Site Loader


Afghan felts as abstract paintings
Anatolian Cirpi textiles as optical compositions
Kirçil Kilims as minimalist artwork
Zakatala from Kurdistan as suspended sculptures

In 2018 in Milan ALTAI presented a selection of ancient textiles of nomadic origin, together with primitive felts. These were created at the beginning of the last century by unknown artists, in the remote regions between Kurdistan and Central Asia. With the Paintings exhibition Altai blurred the boundaries between historical artefact and art.
Afghan felts, found in the remote region of Sistan on the border with Iran, were framed and installed on the walls.

After millennia, these felts left the ground and conquered the wall. They are witness of knowledge on the verge of extinction, orally transmitted since prehistory.
The Zakatala textiles from Kurdistan, born around the Zarathustra cult, show totemic symbols made of woollen brushstrokes, centuries before any artist started painting on canvas.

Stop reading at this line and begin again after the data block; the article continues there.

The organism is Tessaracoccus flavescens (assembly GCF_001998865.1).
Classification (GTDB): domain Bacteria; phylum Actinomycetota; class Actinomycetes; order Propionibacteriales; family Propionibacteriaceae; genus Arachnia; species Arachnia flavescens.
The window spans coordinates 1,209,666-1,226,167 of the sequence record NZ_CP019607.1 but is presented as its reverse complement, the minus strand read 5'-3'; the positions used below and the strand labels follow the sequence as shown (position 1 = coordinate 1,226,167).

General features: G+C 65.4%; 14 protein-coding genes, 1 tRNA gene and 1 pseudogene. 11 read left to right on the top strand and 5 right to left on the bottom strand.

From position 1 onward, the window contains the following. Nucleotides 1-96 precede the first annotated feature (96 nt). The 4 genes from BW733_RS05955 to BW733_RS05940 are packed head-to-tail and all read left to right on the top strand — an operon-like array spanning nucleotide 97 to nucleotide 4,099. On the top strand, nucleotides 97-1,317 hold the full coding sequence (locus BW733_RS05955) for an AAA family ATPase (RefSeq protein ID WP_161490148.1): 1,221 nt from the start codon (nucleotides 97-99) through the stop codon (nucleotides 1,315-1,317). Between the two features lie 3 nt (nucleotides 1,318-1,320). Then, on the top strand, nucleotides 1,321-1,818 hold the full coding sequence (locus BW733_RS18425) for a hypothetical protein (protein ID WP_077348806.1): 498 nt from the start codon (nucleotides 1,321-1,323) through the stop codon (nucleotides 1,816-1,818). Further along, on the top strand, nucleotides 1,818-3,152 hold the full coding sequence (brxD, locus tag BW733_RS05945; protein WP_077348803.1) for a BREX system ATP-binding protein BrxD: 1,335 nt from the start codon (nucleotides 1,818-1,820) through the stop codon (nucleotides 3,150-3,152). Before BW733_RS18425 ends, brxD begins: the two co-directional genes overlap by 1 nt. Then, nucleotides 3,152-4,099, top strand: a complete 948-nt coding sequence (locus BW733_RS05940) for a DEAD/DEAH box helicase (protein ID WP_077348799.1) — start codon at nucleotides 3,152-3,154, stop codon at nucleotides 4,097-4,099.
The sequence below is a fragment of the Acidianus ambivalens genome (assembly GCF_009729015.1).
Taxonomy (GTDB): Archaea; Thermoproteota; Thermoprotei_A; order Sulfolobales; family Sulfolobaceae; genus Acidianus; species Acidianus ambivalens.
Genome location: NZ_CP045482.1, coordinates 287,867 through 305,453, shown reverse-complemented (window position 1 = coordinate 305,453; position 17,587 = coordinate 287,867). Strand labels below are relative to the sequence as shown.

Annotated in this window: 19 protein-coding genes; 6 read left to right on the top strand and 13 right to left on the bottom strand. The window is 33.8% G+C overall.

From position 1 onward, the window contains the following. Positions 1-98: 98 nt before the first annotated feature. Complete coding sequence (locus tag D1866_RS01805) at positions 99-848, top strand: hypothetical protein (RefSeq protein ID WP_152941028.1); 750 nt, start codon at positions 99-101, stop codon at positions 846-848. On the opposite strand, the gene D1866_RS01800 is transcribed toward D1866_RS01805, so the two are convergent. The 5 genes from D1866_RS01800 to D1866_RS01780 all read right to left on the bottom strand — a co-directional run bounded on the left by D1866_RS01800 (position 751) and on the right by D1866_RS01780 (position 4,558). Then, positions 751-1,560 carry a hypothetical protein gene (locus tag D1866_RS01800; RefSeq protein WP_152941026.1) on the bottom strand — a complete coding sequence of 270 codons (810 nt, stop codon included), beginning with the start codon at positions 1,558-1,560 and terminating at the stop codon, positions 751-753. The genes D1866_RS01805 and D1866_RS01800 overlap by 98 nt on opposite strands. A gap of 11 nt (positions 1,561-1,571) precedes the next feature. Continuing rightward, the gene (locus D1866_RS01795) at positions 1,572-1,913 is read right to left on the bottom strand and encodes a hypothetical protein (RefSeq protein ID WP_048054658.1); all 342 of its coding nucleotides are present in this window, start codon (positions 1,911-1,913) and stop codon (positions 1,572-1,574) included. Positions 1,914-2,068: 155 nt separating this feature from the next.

Cirpi textiles from the Anatolian plateaus, framed as paintings, instantly became real paintings, revealing their inherent modernity.

These carpets and felts were created for merely practical reasons. They were lightweight for long trips, warm to fend off cold winters and resistant to offer protection from the sand.
They decorated temporary tents in extreme conditions and inhospitable places and made them home. They indicated the tribe, and the status of each group.
Their makers, the “artists”, were always women, generations of guardians of ancient traditions and creators of weaves and colours.
Today these are incredibly contemporary pieces.